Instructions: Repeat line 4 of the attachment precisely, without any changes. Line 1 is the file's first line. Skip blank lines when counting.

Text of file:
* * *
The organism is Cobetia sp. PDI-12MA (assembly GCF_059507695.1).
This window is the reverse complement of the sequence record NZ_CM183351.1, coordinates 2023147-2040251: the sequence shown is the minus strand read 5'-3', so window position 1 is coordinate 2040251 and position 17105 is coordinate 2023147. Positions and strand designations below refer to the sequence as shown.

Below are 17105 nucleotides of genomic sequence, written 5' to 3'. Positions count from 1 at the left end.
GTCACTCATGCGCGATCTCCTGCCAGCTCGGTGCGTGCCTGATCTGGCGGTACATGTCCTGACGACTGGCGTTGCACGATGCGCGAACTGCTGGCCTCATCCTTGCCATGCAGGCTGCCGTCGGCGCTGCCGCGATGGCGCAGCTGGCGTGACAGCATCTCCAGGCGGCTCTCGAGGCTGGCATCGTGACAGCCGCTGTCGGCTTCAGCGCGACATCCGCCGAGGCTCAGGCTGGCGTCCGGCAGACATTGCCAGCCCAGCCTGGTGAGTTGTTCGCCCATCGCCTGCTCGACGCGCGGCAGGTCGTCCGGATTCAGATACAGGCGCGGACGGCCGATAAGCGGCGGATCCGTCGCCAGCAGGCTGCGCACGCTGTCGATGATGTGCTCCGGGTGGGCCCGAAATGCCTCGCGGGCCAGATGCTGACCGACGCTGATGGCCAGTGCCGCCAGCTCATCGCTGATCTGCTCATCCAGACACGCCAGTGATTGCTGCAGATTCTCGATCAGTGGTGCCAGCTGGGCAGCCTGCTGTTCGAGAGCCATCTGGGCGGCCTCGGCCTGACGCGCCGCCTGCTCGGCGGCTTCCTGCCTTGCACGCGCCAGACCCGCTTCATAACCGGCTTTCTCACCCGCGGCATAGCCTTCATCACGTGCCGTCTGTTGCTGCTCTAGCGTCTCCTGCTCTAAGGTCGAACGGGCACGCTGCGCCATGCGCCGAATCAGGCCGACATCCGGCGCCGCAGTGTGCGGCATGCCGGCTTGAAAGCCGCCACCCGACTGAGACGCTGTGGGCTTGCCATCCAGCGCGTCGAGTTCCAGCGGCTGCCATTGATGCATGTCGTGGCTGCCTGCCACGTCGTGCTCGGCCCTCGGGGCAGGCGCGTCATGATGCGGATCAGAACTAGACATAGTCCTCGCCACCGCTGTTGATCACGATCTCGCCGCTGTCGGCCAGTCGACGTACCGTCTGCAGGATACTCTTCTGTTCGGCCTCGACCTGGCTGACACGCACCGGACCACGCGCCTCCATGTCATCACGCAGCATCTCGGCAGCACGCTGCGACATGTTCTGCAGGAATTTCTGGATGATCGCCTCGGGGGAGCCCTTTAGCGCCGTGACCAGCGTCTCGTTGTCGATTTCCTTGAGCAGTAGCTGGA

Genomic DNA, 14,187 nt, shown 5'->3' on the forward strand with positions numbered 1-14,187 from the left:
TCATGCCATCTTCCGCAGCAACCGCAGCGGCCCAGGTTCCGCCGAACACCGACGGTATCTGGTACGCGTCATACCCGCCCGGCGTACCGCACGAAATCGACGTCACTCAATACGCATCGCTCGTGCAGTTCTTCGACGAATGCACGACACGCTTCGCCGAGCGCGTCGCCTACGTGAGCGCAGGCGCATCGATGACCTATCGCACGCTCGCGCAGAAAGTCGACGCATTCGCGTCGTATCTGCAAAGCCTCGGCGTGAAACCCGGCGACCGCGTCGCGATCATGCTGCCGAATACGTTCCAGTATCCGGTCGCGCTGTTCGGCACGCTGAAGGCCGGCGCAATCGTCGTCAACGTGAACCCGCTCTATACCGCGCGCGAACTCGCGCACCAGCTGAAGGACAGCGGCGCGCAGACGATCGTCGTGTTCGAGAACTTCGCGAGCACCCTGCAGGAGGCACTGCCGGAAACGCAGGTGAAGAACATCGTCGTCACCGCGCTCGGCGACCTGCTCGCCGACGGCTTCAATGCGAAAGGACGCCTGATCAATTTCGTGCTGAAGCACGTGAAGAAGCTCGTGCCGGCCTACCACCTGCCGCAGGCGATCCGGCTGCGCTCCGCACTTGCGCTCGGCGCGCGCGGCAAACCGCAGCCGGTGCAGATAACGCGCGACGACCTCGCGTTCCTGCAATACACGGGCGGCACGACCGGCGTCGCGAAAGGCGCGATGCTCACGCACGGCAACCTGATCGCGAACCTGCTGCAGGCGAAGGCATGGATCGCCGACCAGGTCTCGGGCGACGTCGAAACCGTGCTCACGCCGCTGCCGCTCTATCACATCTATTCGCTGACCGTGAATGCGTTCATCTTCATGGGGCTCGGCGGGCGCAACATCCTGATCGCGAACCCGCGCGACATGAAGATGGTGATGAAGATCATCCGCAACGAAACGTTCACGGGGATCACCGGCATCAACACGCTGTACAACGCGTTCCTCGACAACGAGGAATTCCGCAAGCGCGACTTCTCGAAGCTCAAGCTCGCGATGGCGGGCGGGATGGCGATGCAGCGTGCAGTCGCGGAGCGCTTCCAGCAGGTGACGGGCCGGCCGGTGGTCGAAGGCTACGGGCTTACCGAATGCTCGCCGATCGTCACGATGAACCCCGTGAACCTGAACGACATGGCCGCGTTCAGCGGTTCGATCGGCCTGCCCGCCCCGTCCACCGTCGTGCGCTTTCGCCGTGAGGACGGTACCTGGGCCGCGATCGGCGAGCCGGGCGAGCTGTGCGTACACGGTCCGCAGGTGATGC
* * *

GTCACTCATGCGCGATCTCCTGCCAGCTCGGTGCGTGCCTGATCTGGCGGTACATGTCCTGACGACTGGCGTTGCACGATGCGCGAACTGCTGGCCTCATCCTTGCCATGCAGGCTGCCGTCGGCGCTGCCGCGATGGCGCAGCTGGCGTGACAGCATCTCCAGGCGGCTCTCGAGGCTGGCATCGTGACAGCCGCTGTCGGCTTCAGCGCGACATCCGCCGAGGCTCAGGCTGGCGTCCGGCAGACATTGCCAGCCCAGCCTGGTGAGTTGTTCGCCCATCGCCTGCTCGACGCGCGGCAGGTCGTCCGGATTCAGATACAGGCGCGGACGGCCGATAAGCGGCGGATCCGTCGCCAGCAGGCTGCGCACGCTGTCGATGATGTGCTCCGGGTGGGCCCGAAATGCCTCGCGGGCCAGATGCTGACCGACGCTGATGGCCAGTGCCGCCAGCTCATCGCTGATCTGCTCATCCAGACACGCCAGTGATTGCTGCAGATTCTCGATCAGTGGTGCCAGCTGGGCAGCCTGCTGTTCGAGAGCCATCTGGGCGGCCTCGGCCTGACGCGCCGCCTGCTCGGCGGCTTCCTGCCTTGCACGCGCCAGACCCGCTTCATAACCGGCTTTCTCACCCGCGGCATAGCCTTCATCACGTGCCGTCTGTTGCTGCTCTAGCGTCTCCTGCTCTAAGGTCGAACGGGCACGCTGCGCCATGCGCCGAATCAGGCCGACATCCGGCGCCGCAGTGTGCGGCATGCCGGCTTGAAAGCCGCCACCCGACTGAGACGCTGTGGGCTTGCCATCCAGCGCGTCGAGTTCCAGCGGCTGCCATTGATGCATGTCGTGGCTGCCTGCCACGTCGTGCTCGGCCCTCGGGGCAGGCGCGTCATGATGCGGATCAGAACTAGACATAGTCCTCGCCACCGCTGTTGATCACGATCTCGCCGCTGTCGGCCAGTCGACGTACCGTCTGCAGGATACTCTTCTGTTCGGCCTCGACCTGGCTGACACGCACCGGACCACGCGCCTCCATGTCATCACGCAGCATCTCGGCAGCACGCTGCGACATGTTCTGCAGGAATTTCTGGATGATCGCCTCGGGGGAGCCCTTTAGCGCCGTGACCAGCGTCTCGTTGTCGATTTCCTTGAGCAGTAGCTGGA